Baby, it's cold outside

Well, OK, maybe not if you live in New Zealand. But over here it's been bloody freezing (literally) for at least a week now and we are all sniffly and miserable. To combat the winter blues we've tried all of our heartiest recipes: Irish stew, French onion soup, bangers & mash... And this one, which despite hailing from sunny Merkia is wondrfully warming and very comfort-foody due to the high starch content (while not being too-too unhealthy, which is a bonus).

Hooray for bad cooking!

It's a very odd recipe for me to node, and even more so to cook: it relies almost entirely on prefabricated ingredients and condiments, and perforce includes annoying, imprecise measurements like "a can" or "a stick", which I usually hate and often rant about. In fact I would never have touched it with a barge pole if it hadn't been for the fact that I first tried it without knowing how it was made and fell in love with its warming wholesomeness.

Mmmm, Tex-Mex

As I understand it this is a South-Western recipe with both Mexican and Soul Food influences, and my friend Lucia passed it down to me via her Californian mother (in fact that's why it's called what it's called - over there chick peas are known as garbanzo beans, hence 4 beans and not "3 beans and some peas too"). I'm sure it could be made from scratch if you're a real purist, but who want to bother when the easy version tastes so good?

You will need:

  • 1 can baked beans in tomato sauce
  • 1 can pre-cooked red kidney beans
  • 1 can pre-cooked French (green) beans
  • 1 can pre-cooked chick peas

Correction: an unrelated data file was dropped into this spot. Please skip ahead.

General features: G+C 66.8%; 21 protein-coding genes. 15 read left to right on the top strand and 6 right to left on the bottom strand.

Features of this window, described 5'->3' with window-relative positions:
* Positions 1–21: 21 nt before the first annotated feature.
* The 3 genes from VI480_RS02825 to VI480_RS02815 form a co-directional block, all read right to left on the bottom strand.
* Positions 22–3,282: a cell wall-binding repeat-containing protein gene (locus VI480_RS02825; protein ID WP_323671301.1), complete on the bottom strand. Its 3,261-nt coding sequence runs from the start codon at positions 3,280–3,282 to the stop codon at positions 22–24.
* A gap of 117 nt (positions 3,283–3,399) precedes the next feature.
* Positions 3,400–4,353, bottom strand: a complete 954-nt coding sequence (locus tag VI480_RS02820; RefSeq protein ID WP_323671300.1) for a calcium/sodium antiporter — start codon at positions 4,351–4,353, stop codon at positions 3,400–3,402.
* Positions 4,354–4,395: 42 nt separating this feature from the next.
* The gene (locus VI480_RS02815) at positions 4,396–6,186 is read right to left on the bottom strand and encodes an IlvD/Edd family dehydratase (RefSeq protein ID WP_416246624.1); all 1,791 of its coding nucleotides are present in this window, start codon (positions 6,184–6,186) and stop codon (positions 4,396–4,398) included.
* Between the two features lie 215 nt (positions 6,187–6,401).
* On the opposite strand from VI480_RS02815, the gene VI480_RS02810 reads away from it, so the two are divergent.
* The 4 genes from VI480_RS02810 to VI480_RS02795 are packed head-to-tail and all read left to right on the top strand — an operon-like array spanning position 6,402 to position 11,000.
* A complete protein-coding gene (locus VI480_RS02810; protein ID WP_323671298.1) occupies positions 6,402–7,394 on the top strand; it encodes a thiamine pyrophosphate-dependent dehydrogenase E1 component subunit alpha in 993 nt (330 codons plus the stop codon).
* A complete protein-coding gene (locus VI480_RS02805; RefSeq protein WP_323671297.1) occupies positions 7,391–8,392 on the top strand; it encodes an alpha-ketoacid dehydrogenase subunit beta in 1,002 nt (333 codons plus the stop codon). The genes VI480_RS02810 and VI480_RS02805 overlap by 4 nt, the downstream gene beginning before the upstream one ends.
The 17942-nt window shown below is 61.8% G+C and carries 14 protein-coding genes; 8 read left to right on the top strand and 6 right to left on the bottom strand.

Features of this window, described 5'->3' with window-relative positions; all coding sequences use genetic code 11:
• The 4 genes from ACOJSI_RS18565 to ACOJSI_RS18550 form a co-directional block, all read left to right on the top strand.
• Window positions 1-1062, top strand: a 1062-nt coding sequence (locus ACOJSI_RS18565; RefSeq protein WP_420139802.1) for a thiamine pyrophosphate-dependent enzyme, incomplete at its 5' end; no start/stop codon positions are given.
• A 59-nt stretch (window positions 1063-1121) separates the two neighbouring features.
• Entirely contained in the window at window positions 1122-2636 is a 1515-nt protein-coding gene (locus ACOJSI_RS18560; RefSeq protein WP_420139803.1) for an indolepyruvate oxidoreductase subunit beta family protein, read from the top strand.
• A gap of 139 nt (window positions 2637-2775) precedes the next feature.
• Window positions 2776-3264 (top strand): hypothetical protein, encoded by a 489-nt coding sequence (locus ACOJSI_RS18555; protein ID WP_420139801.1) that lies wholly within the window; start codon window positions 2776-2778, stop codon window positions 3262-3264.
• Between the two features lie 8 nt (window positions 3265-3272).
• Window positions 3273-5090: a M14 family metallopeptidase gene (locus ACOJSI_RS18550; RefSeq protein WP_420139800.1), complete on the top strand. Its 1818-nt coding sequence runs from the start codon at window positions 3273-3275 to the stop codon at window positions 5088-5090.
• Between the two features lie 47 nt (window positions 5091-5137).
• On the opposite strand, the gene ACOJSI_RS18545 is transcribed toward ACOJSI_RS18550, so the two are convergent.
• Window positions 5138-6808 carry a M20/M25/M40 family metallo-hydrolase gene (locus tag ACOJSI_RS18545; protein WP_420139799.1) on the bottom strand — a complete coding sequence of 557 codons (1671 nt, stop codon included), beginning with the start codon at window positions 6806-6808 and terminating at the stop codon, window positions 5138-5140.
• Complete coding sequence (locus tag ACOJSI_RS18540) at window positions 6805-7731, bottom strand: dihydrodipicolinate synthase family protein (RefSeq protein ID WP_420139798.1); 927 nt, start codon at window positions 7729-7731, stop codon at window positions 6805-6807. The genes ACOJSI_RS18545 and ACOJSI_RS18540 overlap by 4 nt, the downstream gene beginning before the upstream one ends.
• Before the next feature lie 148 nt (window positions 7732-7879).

• .5lb (250gr) minced beef
  • .5lb (250gr) streaky bacon, chopped
  • .5lb (250gr) finely chopped onion, or 1 large/2 medium ones
  • A few cloves of garlic, to taste, finely chopped
  • 1 red chilli, seeded and finely chopped (optional - you can use a pinch of Cayenne pepper instead, or skip the fire altogether)
  • 1 tablespoon brown sugar
  • 1 tablespoon ketchup
  • Between 2-4 tablespoons of your favourite BBQ sauce or marinade (for the Brits, HP sauce might work very well but the quantity would have to be somewhat reduced I think)
  • 1 teaspoon red wine, sherry or malt vinegar (unless using HP)
  • 1 Oxo cube (this is not American at all but a very British ingredient, and my personal contribution to the development of this recipe. It makes for a lovely gravy which you otherwise would not get and makes the dish more savoury at the same time as being quite sweet. You can skip it if you want to be more faithful to the original.)
  • 2-3 dried laurel leaves
  • At least 1 tea spoon salt
  • Freshly ground black pepper to taste

Having assembled this mind-bogglingly long list of ingredients, the rest is deliciously simple:

  1. Preheat the ove to 180C, Gas mark 5.

  2. Fry off the bacon, mince, onions and garlic (I personally do this consecutively rather than concurrently, but if you're a bit lazy I don't think it will be the end of the world) in a little vegetable oil.

  3. Drain the chick peas, green beans and kidney beans but not the baked beans. Mix all 4 pulses in a bowl with the fried meats and onions. Add all the condiments and flavourings except the Oxo cube and mix thoroughly. Check the flavour and adjust seasoning if necessary. Place in an oven proof dish, a glass one for preference as you'll get less sticking.

  4. Bake, covered, in the oven for at least 1.5 hours. After about 30 minutes, when the mixture is already hot and bubbling, crumble the Oxo cube over it and give it an extra mix. Serve immediately or save for later and reheat. Best served in large bowls with a side salad and crusty bread, or in a more Mexican style with rice, lime wedges and corn tortillas.

Enjoy! And if you make it, let me know how it came out...

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